ESO Blog

MAVIS team outside

MAVIS gets busy!

The Australian-led international consortium building the MAVIS (Multi-conjugate adaptive optics Assisted Visible Imager and Spectrograph) instrument for the European Southern Observatory (ESO) gathered together recently for a project ‘Busy Week’ - five days of intensive activity and interaction to progress on key aspects of the project.
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Synthetic Li spectra

Removing the second cosmological lithium problem with a shot of ESPRESSO

Lithium is the heaviest element produced in Big Bang nucleosynthesis (BBN). As such, it is a unique element that can be used to study the conditions of the Big Bang. Standard BBN theory produced mostly hydrogen and helium, with trace amounts of lithium - about 1 in 10...
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FRB 190608

Going global with fast radio bursts, the VLT, and ASKAP

Fast Radio Bursts (FRBs) are now showing their potential as a cosmological tool. The bursts were initially discovered with single dish radio telescopes like Murriyang (the 64-m Parkes Radio Telescope), as dispersed pulses of radio emission.
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Meet your new ESO Users Committee representative

The ESO Users Committee is an advisory body whose remit is to relay to ESO the experiences of the national communities, recommend improvements to ESO’s services, and communicate progress to their communities.
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Probing the Broad Line Region of Active Galactic Nuclei with SOFI at La Silla

Type 1 active galactic nuclei (AGN) show broad spectral lines, with characteristic velocities of several thousand kilometres per second. These are thought to come from a region (BLR – the broad-line region) of gas clouds close to the central black hole, but how these are distributed and orbit...
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A FLASH combination: ASKAP and MUSE sniff out gas around galaxies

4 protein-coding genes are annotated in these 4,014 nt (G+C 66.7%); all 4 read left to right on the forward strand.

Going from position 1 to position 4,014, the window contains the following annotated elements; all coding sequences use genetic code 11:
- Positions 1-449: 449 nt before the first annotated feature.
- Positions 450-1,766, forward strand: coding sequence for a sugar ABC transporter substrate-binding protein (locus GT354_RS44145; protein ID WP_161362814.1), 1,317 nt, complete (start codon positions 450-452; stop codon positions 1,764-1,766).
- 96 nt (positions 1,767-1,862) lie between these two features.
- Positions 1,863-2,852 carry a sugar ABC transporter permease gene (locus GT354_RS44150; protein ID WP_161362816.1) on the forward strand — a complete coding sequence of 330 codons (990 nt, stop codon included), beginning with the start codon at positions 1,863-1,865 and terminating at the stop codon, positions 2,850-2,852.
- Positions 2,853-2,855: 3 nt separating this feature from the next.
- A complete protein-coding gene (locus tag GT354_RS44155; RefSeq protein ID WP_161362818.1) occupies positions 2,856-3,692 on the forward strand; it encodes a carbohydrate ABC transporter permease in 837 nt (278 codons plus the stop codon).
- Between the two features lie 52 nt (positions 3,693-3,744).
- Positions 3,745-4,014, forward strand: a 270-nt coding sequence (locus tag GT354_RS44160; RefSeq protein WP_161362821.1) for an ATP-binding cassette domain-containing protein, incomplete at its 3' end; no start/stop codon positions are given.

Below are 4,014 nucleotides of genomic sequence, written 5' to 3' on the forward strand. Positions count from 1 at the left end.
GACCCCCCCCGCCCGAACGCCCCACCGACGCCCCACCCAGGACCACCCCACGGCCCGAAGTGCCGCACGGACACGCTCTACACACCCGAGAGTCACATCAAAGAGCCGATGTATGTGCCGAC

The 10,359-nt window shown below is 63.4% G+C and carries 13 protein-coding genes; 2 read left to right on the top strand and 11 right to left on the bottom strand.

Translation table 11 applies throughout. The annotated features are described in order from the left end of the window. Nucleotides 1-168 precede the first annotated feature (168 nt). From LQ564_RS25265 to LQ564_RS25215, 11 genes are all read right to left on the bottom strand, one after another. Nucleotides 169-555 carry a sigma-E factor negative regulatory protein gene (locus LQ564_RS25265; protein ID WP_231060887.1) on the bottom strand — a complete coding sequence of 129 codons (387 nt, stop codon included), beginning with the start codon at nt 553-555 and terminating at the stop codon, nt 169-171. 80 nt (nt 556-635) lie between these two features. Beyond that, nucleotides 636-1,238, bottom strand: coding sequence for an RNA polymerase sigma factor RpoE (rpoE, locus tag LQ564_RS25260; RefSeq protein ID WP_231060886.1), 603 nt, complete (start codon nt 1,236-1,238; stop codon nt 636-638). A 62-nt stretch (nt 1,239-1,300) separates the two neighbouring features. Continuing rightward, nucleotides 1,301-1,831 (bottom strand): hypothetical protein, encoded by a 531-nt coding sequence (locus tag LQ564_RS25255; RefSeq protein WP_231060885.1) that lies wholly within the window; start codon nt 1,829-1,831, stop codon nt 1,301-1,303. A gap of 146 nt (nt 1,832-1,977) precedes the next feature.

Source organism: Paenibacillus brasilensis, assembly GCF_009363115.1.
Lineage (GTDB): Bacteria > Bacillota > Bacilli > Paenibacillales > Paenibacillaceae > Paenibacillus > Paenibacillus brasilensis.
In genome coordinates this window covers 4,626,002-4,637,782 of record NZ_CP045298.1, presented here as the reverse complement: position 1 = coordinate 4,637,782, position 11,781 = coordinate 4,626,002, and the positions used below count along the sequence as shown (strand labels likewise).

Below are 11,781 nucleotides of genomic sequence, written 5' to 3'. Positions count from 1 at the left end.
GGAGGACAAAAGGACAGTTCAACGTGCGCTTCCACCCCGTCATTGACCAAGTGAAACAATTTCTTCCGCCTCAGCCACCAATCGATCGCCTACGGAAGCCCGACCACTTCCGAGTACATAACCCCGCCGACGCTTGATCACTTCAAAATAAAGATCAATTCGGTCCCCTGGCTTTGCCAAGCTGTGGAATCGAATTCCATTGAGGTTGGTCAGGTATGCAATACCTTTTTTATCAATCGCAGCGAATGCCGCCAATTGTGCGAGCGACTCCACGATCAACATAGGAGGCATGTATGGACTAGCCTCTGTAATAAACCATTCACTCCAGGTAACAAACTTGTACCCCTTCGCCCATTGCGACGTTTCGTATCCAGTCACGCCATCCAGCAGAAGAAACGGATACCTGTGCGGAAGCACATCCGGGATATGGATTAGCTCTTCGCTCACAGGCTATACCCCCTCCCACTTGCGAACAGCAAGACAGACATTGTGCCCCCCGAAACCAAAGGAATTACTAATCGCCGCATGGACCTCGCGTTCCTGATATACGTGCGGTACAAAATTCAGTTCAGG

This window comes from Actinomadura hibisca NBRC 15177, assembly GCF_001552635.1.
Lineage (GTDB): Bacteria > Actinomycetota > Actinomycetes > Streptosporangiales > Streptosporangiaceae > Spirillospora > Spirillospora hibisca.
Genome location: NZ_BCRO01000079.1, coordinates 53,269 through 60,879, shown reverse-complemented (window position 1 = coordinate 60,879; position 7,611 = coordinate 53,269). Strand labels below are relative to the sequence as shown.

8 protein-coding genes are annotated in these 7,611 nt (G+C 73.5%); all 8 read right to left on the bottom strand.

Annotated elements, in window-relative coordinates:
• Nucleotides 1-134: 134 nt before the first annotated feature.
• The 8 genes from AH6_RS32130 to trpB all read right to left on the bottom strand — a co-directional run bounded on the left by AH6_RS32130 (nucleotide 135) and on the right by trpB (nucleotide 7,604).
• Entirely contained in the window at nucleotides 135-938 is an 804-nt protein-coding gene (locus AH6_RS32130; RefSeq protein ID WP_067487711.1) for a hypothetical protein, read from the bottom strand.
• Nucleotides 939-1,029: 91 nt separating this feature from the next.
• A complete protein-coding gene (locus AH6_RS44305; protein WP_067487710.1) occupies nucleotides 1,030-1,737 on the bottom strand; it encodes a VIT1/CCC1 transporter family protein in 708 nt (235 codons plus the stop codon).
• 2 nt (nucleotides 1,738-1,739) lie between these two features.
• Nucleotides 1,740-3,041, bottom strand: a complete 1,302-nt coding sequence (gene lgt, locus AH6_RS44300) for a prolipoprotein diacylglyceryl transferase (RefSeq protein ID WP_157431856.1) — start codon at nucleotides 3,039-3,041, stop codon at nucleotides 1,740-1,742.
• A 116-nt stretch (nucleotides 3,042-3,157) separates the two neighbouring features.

The timescales in which star-forming galaxies deplete their gas is found to be short relative to the age of the Universe. This points to the conclusion that galaxies must have a way to replenish their gas reservoirs and indeed, early cosmological simulations reveal cold gas being channeled along...
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Paranal telescopes & meteor

ESO Pipelines Project: The Australian Collaboration Supporting VLT Pipelines

In 2019, a team of software engineers from Astralis-AAO (Macquarie University) and Astralis-AITC (ANU) took over the maintenance and upkeep of 19 data processing pipelines used by the VLT, as a part of the ESO Pipelines Project. Currently in its 3rd successful year, this project between ESO and...
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Artist's rendition of a magnetorotational hypernova explosion

SkyMapper and the VLT reveal a new source of uranium and gold in the early Universe

How were the heavy elements like uranium and gold produced? Until recently, neutron star mergers were the only confirmed source of the rapid neutron-capture (r-) process elements (roughly half of the elements heavier than zinc in the Periodic Table). Those events involve the merger of the remnants of...
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Reconstructing the assembly history of galaxies with Fornax3D

To infer the history of mass growth experienced by individual galaxies, their constituent stars need to be analysed based on their chemistry, ages, and present-day kinematics. Using stars in our Milky Way galaxy, where such information is readily available, many new discoveries have been made in recent years...
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MUSE reveals the Milky Way is not alone in harbouring chemically distinct thick and thin disks

The Milky Way is by far the best-studied galaxy in the Universe, with observations of it and speculation on its nature dating back thousands of years, including amongst Indigenous Australians. The disk nature of the Galaxy has been evident for at least a hundred years, with early maps...
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Michael Murphy is the Australian representative on the ESO Science Technical Committee. Contact: [email protected]

Sarah Sweet is the Australian representative on the ESO Users Committee. Contact: [email protected]

Stuart Ryder is a Program Manager with AAL. Contact: [email protected]

Guest posts are also welcome – please submit these to [email protected]